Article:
“I do think as an independent, you have to work a little bit harder,” Woodbury said. “There is a natural crutch when you are in a party, and look to the party leader, and assume that’s where you’re likely to be.”

House Minority Leader David Bowles, R-Sanford, said independents face a tough road out on their own.

“My sense is they probably are going to have a little less influence than they had before,” he said. “Those who left the Democratic caucus had a greater opportunity to influence the caucus within, than from without.”

Despite the drawbacks, three Democrats dropped their party affiliation since the end of the last session. One of them, Rep. Joanne Twomey of Biddeford, rejoined the Democrats this week when it became clear Republicans would be allowed to share power because the House had been thrown into a tie.

Rep. Tom Saviello of Wilton became an independent in July and Rep. Barbara Merrill of Appleton dropped her party status just days before the beginning of the new legislative session.

That put the House into a 73-73 tie, until Twomey reenrolled as a Democrat.

Twomey said she originally left the party to send them a message that they were no longer in touch with core Democratic values. But she knew the voters in her district would not want Republicans to have a portion of the power, so in a tearful speech to the House, she said she would reenroll in the party.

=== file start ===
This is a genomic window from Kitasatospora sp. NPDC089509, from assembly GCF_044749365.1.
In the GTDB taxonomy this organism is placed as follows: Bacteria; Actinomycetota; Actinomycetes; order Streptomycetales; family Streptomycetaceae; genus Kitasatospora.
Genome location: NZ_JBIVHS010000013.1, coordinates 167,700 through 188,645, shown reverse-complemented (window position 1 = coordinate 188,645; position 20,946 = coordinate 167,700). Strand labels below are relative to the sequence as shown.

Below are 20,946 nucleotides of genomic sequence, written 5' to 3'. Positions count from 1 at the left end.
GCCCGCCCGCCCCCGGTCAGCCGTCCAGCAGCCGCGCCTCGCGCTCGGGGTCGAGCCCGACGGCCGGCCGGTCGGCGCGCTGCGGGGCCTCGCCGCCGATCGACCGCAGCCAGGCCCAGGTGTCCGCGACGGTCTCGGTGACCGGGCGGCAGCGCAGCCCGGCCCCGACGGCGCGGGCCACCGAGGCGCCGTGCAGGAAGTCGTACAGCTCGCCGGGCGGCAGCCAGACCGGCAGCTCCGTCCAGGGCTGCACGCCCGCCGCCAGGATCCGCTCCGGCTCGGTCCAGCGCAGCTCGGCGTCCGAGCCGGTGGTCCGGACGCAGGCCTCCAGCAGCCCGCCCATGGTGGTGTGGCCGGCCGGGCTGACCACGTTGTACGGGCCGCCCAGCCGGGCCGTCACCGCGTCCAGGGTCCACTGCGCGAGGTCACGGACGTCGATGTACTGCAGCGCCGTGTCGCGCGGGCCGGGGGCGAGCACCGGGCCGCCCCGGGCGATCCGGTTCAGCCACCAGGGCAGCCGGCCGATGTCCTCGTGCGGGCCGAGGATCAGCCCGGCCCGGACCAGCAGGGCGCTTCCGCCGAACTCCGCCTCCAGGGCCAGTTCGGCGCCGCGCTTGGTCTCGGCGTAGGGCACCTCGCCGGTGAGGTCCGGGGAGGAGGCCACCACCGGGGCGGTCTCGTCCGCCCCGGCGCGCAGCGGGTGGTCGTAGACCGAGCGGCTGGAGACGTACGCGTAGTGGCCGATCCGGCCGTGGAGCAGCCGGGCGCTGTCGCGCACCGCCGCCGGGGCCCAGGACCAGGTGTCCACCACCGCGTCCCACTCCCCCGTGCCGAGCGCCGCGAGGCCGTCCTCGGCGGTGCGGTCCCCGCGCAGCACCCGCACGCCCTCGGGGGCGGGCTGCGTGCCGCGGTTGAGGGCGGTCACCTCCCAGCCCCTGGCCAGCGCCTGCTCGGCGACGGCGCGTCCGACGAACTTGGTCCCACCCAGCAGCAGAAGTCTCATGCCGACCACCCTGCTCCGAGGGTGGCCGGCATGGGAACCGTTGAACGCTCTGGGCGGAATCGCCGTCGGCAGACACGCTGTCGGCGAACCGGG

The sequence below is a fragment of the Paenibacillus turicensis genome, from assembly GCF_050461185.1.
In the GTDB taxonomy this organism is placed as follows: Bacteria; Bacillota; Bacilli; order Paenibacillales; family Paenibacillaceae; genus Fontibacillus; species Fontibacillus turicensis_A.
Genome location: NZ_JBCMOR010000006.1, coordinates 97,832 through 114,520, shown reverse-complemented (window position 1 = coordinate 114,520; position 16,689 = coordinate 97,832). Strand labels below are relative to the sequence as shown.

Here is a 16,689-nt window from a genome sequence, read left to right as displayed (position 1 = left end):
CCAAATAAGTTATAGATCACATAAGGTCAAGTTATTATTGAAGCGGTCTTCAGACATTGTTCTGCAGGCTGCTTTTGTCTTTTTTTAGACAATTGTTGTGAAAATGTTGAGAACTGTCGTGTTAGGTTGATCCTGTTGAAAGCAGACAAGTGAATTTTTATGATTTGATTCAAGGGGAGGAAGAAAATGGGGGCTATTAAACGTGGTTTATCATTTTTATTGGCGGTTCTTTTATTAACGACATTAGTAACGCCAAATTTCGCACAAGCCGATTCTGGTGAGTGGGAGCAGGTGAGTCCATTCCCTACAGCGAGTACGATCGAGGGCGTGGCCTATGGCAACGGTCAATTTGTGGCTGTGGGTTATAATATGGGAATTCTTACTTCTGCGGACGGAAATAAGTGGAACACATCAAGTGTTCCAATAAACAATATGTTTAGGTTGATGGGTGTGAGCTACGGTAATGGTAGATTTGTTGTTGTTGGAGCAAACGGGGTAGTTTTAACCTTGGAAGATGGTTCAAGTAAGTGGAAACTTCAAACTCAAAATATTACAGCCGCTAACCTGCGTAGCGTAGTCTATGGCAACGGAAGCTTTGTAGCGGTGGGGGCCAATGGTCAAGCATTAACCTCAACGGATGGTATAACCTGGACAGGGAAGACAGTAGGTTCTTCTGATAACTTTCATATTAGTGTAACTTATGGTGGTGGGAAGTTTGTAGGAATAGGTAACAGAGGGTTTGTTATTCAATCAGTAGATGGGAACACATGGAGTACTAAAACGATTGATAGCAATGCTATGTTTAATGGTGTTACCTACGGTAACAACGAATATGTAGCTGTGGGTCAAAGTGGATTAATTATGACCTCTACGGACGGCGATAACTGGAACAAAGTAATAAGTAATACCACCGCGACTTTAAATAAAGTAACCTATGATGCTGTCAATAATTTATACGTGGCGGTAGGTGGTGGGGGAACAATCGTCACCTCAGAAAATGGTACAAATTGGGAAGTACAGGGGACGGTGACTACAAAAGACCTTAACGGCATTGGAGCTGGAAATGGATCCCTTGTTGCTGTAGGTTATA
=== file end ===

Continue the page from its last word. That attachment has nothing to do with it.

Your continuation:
“It’s the bigger picture,” she said later in week. “I have been a Democrat my whole life.”

Saviello said that even with Woodbury and Merrill, he doesn’t see a major role for independents in 2006.

“I don’t think we’re going to make that big a difference,” Saviello said.

Like Woodbury, Saviello said he has to work harder to make decisions on how he’s going to vote because he no longer has a party to tell him what to do. In the end, he wants to be able to explain why he voted the way he did to the people who elected him.

One advantage independents have over those in registered parties is that they can attend the meetings of either party, or both.

“Both caucuses have opened their doors to me,” Saviello said. “I’m trying to gather data to make the right decisions.”

Another argument against leaving a party between legislative sessions is that voters aren’t getting what they voted for. Merrill said that hasn’t been a problem, at least not so far.

“When I unenrolled from the Democratic Party, I thought, you know, this is my declaration of conscience,” she said. “I was concerned about reaction from constituents in my district. The reaction, so far, has been 100 percent positive.”

Merrill said it didn’t come as a surprise to people in her district, because she often expresses contrary views on her Web site and in columns she submits to the local paper.

House Majority Leader Glenn Cummings, D-Portland, said he will always keep the door open to independents and has worked well with Saviello even after he left the party. Gone are the days when party leaders could order people to vote a certain way, he said.

Term limits mean leaders will only be in power for two, or maybe four, years. And candidates who use the state’s public financing to pay for their campaigns don’t have to rely on a party machine to support them.

“The strength of the party system changed,” he said. “Without Clean Elections and no term limits, party leadership had a firm hand and control.”

And now?

Cummings said representatives with good negotiating skills and a willingness to compromise will get things done.

“Some people are so determined that their way is the right way, that they’re just totally frustrated by the party process when they don’t get what they want,” he said.